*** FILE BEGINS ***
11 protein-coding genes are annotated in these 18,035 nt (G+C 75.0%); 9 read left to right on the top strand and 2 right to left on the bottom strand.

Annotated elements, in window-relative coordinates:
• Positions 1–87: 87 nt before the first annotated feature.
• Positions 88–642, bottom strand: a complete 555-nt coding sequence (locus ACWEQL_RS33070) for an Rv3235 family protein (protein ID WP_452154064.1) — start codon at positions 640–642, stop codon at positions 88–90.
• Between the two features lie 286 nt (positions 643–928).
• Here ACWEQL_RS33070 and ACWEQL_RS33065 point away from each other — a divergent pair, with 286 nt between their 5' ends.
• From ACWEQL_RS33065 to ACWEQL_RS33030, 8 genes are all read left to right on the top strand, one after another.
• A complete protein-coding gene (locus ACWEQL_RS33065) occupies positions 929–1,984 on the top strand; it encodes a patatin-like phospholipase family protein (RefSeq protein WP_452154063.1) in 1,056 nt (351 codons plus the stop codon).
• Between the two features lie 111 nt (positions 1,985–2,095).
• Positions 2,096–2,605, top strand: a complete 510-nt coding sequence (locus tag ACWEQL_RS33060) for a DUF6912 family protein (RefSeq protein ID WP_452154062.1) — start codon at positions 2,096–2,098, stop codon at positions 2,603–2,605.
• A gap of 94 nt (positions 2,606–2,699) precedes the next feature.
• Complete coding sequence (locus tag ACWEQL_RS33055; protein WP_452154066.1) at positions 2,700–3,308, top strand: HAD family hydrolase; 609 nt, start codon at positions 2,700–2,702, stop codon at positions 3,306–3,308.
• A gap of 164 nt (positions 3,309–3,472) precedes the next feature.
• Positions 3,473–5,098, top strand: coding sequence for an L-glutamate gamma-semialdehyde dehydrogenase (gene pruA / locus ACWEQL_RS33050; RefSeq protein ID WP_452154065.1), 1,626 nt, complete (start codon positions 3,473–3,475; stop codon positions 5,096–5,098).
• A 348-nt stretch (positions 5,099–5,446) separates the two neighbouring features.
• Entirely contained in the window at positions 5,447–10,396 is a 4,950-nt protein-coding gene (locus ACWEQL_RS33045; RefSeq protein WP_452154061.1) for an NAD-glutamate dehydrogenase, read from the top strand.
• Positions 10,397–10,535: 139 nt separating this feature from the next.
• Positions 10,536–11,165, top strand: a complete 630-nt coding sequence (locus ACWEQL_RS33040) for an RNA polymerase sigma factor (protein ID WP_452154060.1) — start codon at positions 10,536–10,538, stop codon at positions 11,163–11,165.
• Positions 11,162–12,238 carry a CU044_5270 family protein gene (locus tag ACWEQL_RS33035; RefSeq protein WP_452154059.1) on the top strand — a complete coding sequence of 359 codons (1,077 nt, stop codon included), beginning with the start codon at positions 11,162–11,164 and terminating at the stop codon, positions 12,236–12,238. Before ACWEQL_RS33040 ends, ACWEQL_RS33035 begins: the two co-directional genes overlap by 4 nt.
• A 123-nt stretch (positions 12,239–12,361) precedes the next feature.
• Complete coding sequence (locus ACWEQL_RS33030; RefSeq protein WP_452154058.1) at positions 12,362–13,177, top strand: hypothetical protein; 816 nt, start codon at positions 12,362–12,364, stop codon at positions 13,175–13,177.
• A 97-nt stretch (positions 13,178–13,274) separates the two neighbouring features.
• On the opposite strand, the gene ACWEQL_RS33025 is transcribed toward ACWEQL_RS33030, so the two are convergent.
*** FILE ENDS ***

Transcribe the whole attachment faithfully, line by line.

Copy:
11 protein-coding genes are annotated in these 18,035 nt (G+C 75.0%); 9 read left to right on the top strand and 2 right to left on the bottom strand.

Annotated elements, in window-relative coordinates:
• Positions 1–87: 87 nt before the first annotated feature.
• Positions 88–642, bottom strand: a complete 555-nt coding sequence (locus ACWEQL_RS33070) for an Rv3235 family protein (protein ID WP_452154064.1) — start codon at positions 640–642, stop codon at positions 88–90.
• Between the two features lie 286 nt (positions 643–928).
• Here ACWEQL_RS33070 and ACWEQL_RS33065 point away from each other — a divergent pair, with 286 nt between their 5' ends.
• From ACWEQL_RS33065 to ACWEQL_RS33030, 8 genes are all read left to right on the top strand, one after another.
• A complete protein-coding gene (locus ACWEQL_RS33065) occupies positions 929–1,984 on the top strand; it encodes a patatin-like phospholipase family protein (RefSeq protein WP_452154063.1) in 1,056 nt (351 codons plus the stop codon).
• Between the two features lie 111 nt (positions 1,985–2,095).
• Positions 2,096–2,605, top strand: a complete 510-nt coding sequence (locus tag ACWEQL_RS33060) for a DUF6912 family protein (RefSeq protein ID WP_452154062.1) — start codon at positions 2,096–2,098, stop codon at positions 2,603–2,605.
• A gap of 94 nt (positions 2,606–2,699) precedes the next feature.
• Complete coding sequence (locus tag ACWEQL_RS33055; protein WP_452154066.1) at positions 2,700–3,308, top strand: HAD family hydrolase; 609 nt, start codon at positions 2,700–2,702, stop codon at positions 3,306–3,308.
• A gap of 164 nt (positions 3,309–3,472) precedes the next feature.
• Positions 3,473–5,098, top strand: coding sequence for an L-glutamate gamma-semialdehyde dehydrogenase (gene pruA / locus ACWEQL_RS33050; RefSeq protein ID WP_452154065.1), 1,626 nt, complete (start codon positions 3,473–3,475; stop codon positions 5,096–5,098).
• A 348-nt stretch (positions 5,099–5,446) separates the two neighbouring features.
• Entirely contained in the window at positions 5,447–10,396 is a 4,950-nt protein-coding gene (locus ACWEQL_RS33045; RefSeq protein WP_452154061.1) for an NAD-glutamate dehydrogenase, read from the top strand.
• Positions 10,397–10,535: 139 nt separating this feature from the next.
• Positions 10,536–11,165, top strand: a complete 630-nt coding sequence (locus ACWEQL_RS33040) for an RNA polymerase sigma factor (protein ID WP_452154060.1) — start codon at positions 10,536–10,538, stop codon at positions 11,163–11,165.
• Positions 11,162–12,238 carry a CU044_5270 family protein gene (locus tag ACWEQL_RS33035; RefSeq protein WP_452154059.1) on the top strand — a complete coding sequence of 359 codons (1,077 nt, stop codon included), beginning with the start codon at positions 11,162–11,164 and terminating at the stop codon, positions 12,236–12,238. Before ACWEQL_RS33040 ends, ACWEQL_RS33035 begins: the two co-directional genes overlap by 4 nt.
• A 123-nt stretch (positions 12,239–12,361) precedes the next feature.
• Complete coding sequence (locus ACWEQL_RS33030; RefSeq protein WP_452154058.1) at positions 12,362–13,177, top strand: hypothetical protein; 816 nt, start codon at positions 12,362–12,364, stop codon at positions 13,175–13,177.
• A 97-nt stretch (positions 13,178–13,274) separates the two neighbouring features.
• On the opposite strand, the gene ACWEQL_RS33025 is transcribed toward ACWEQL_RS33030, so the two are convergent.